Of note, it was fitting that Del Basso's first goal would come during such a milestone event. With Miller having been the first NCAA coach to openly recruit from Europe (during the 2012-13 season, players from seven different countries suited up for the Bulldogs), Del Basso’s goal was testament to help grow the game internationally.

Regarding the international game, Miller would also serve as part of the IIHF’s Mentorship and Ambassadorship Program. As part of an effort to assist a handful of countries become more competitive, Miller was a coaching mentor to the Russian national hockey team. Miller was in the stands during the 2013 IIHF Women’s World Hockey Championships in Ottawa, Ontario, Canada as the Russians claimed a silver medal.

The IIHF Worlds in Ottawa would also come to signify another memorable moment in 2013 for Miller. Having led Canada to a gold medal at the 1997 IIHF Worlds (and a silver medal at the 1998 Nagano Winter Games), Miller was part of a group of former Canadian players and coaches who were part of a special reunion in Ottawa. During the intermission of Canada’s game against Finland, Miller was among two dozen Hockey Canada alumni who were introduced to the fans.

Of greater importance was the fact that Angela James was also part of the group. Despite James’ release from the 1998 Nagano team, it created a wedge between Miller and James, becoming one of the most controversial events in Canadian hockey history. Seeing the two of them together in such a gathering was perhaps an important way to provide closure while moving forward.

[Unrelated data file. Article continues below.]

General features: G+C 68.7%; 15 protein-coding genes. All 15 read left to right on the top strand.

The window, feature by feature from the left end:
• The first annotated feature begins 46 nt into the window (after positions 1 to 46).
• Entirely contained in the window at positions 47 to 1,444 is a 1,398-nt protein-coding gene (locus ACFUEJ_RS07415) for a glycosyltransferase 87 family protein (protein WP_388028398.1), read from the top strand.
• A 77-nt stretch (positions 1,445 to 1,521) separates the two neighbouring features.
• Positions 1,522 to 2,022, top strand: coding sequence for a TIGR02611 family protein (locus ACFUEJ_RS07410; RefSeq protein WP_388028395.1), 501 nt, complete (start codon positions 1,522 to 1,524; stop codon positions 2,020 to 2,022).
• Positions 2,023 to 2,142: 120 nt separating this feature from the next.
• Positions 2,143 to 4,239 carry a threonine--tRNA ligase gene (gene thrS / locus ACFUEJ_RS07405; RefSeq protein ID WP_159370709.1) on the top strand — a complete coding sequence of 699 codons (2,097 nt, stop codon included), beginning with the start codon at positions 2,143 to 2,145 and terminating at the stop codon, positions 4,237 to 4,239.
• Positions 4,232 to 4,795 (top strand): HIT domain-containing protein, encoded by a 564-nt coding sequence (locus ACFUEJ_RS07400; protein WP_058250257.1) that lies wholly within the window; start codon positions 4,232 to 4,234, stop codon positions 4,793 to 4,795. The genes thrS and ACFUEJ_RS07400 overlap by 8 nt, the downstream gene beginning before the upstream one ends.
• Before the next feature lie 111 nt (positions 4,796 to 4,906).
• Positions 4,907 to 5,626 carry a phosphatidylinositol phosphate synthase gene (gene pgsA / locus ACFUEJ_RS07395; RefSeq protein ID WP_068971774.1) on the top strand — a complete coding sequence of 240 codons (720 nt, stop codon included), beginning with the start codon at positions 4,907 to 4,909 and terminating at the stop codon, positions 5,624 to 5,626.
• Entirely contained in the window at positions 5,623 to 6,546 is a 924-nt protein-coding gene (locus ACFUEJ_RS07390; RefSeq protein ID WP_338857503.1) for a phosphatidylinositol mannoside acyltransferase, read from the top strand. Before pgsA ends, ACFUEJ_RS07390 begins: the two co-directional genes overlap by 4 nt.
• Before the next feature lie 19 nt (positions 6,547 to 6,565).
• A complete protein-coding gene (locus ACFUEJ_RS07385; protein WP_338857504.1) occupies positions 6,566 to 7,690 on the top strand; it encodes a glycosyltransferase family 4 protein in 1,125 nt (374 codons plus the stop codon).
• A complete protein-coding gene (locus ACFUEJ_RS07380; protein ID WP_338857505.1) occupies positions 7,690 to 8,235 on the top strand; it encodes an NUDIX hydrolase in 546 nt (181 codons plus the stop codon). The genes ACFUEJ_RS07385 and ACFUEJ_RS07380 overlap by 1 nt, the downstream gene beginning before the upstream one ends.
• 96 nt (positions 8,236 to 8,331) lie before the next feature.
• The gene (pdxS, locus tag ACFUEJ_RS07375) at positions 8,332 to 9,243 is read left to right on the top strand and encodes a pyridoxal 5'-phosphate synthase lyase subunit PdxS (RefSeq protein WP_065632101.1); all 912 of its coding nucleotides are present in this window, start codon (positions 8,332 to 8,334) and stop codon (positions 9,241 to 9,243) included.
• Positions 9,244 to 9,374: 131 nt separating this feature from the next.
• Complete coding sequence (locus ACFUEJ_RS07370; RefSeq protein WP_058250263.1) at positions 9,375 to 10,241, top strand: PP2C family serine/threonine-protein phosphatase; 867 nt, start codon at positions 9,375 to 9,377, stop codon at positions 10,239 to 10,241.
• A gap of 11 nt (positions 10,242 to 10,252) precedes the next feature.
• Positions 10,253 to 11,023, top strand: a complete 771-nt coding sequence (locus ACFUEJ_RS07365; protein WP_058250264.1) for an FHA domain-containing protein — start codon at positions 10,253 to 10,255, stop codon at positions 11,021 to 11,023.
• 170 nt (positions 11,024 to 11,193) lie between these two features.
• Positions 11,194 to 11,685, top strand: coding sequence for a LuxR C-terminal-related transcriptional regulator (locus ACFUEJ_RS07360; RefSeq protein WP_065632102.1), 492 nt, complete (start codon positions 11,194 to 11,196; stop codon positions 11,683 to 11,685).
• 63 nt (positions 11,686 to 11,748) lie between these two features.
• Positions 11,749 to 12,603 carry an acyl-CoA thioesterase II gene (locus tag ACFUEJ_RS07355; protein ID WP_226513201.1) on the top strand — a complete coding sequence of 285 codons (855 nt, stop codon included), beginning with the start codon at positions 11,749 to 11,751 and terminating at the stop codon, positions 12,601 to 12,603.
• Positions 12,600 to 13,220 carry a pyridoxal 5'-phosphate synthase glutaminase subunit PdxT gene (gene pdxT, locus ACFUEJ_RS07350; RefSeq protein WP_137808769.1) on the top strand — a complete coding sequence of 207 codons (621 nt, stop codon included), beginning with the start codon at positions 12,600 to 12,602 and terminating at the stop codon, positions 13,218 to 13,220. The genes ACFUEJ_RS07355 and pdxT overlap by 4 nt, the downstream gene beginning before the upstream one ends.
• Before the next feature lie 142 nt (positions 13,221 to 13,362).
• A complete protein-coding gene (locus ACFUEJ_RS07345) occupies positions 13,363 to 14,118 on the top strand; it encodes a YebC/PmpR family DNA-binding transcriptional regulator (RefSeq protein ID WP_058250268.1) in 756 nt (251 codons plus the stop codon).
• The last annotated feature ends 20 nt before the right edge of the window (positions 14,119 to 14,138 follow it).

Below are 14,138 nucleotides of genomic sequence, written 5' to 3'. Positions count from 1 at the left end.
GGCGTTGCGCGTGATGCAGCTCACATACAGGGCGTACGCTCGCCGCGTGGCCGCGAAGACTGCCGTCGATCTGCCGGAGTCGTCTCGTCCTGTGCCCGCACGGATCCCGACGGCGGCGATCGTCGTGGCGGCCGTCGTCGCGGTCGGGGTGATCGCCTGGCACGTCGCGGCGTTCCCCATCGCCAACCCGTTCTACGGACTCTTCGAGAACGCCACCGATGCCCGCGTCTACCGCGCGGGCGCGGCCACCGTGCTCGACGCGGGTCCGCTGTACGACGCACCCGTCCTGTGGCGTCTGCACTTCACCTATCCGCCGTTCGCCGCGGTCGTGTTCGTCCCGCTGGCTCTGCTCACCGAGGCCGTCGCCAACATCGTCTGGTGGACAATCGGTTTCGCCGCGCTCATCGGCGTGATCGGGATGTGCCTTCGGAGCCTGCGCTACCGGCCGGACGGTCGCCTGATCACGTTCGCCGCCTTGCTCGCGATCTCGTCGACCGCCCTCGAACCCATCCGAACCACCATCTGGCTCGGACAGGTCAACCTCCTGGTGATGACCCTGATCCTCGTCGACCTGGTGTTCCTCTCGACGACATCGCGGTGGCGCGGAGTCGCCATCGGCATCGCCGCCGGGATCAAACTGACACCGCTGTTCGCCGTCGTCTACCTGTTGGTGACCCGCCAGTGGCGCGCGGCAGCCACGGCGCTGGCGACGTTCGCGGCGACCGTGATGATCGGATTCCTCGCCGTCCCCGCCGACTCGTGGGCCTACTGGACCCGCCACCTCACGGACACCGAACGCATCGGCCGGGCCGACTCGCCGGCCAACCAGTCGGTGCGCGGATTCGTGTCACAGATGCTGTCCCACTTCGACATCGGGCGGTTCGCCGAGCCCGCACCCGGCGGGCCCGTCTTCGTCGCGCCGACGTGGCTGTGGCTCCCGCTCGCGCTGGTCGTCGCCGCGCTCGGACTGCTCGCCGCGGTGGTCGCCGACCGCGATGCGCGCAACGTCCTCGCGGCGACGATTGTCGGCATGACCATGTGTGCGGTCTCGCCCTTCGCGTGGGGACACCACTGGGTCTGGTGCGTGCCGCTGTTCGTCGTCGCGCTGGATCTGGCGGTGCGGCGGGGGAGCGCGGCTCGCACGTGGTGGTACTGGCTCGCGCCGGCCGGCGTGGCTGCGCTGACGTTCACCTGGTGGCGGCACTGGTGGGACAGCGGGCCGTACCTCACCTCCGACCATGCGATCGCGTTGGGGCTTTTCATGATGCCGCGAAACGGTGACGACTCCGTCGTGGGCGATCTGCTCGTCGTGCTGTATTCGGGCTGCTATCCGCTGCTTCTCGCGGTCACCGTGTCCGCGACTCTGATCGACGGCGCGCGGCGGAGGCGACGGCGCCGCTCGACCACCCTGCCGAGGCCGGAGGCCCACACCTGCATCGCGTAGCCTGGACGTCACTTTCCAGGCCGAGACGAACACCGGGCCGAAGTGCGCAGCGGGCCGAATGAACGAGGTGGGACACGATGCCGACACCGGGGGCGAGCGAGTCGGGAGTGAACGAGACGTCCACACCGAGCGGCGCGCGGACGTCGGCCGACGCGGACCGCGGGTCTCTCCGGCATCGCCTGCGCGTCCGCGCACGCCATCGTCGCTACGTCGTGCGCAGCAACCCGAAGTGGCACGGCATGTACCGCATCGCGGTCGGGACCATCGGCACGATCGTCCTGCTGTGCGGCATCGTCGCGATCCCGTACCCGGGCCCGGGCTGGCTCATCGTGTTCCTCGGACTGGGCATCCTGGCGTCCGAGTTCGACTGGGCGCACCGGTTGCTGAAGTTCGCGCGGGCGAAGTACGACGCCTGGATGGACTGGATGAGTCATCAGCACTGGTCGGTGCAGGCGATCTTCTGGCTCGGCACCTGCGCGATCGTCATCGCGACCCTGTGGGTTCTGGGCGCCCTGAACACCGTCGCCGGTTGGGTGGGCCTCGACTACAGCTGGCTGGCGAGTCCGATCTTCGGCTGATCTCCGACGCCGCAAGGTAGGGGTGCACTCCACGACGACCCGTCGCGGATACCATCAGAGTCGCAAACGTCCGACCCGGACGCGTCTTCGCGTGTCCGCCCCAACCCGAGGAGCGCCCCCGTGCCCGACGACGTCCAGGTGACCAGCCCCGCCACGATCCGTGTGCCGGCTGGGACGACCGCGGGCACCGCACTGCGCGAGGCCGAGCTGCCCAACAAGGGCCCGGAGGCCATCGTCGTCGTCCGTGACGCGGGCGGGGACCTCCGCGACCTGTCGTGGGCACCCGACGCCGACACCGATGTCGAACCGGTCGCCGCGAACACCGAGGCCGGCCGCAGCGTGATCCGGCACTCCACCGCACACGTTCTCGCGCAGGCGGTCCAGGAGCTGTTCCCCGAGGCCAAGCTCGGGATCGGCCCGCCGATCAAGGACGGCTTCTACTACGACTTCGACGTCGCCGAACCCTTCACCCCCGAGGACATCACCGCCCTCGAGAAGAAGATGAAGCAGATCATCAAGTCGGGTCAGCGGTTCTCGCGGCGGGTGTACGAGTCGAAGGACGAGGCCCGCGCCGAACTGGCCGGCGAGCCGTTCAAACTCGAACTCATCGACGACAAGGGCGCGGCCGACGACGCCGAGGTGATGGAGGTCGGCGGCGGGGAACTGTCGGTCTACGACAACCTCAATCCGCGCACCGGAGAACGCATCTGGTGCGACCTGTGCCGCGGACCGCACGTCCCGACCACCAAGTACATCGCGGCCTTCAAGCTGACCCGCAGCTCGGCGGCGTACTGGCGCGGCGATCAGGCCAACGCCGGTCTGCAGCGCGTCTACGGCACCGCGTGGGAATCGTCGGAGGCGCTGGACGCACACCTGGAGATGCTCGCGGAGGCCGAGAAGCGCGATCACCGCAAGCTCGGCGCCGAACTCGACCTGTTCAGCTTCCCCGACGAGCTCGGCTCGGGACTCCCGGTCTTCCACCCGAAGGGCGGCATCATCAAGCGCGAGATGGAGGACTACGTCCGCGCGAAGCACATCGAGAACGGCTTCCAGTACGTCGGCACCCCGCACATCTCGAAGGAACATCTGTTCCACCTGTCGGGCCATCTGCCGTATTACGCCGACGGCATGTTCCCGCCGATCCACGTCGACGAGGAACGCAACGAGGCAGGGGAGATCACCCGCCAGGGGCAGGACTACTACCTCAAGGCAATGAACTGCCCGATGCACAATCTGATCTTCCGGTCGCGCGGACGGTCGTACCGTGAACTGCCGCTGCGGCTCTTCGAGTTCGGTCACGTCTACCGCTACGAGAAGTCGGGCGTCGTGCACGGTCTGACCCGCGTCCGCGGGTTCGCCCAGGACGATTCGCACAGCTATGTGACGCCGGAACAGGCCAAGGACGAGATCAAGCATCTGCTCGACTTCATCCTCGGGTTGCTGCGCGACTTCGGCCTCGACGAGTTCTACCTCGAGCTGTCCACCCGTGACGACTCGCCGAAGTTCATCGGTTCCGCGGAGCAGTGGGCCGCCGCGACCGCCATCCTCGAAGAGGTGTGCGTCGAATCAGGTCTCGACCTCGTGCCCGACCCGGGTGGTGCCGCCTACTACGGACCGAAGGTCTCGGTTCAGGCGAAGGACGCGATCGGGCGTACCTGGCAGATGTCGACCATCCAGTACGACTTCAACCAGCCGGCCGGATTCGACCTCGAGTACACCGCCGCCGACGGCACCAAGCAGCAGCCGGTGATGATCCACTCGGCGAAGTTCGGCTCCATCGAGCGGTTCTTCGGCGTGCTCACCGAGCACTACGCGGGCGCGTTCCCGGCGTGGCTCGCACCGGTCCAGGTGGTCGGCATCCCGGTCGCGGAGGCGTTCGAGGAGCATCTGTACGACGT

With a hockey legacy that is unmatched, Miller has come a long way from her roots as a student at the University of Saskatchewan. Having helped spur the rebirth of the sport in the 1990’s, Miller is more than just a pioneer, but an integral part of the game’s history over the last two decades. Fans can only hope that once her hockey journey comes to its end, it shall do so with deserved membership in the Hockey Hall of Fame. 

Monday, 18 November 2013

Hockey Hall of Famer Geraldine Heaney so much more than an accomplished player


While Geraldine Heaney has reached the pinnacle of hockey with a well-deserved spot in the Hockey Hall of Fame, there is so much more to her than a distinguished playing career. As the third woman inducted into the HHOF, fans and media alike have showered her with praise over her legendary goal at the landmark IIHF Women’s Worlds in 1990.

Heaney is part of a generation of women’s hockey pioneers that are contributing to the game in roles of mentors and leaders. Many of the women that Heaney competed with at the 1998 and 2002 Winter Games are doing just that. With the IIHF Ambassador and Mentor Program (AMP), former teammates such as France St. Louis, Fiona Smith, Jennifer Botterill and Therese Brisson are helping to build the sport with developing nations in the sport.

With a young family, Heaney is helping to build the game at the grassroots level. She spent a handful of seasons as the head coach with the Waterloo Warriors of Canadian Interuniversity Sport. Currently, she is the head coach for her daughter’s team, the Ancaster Avalanche.

As the 2013 IIHF Women’s Worlds were held in Ottawa, it was more than an opportunity for Heaney to be re-introduced to a new generation of sports fans in the city that established her as a global icon in hockey. Along with some former teammates from the Canadian national team, Heaney would grace the Rideau Canada for an outdoor game against some alumni of the NHL’s Ottawa Senators.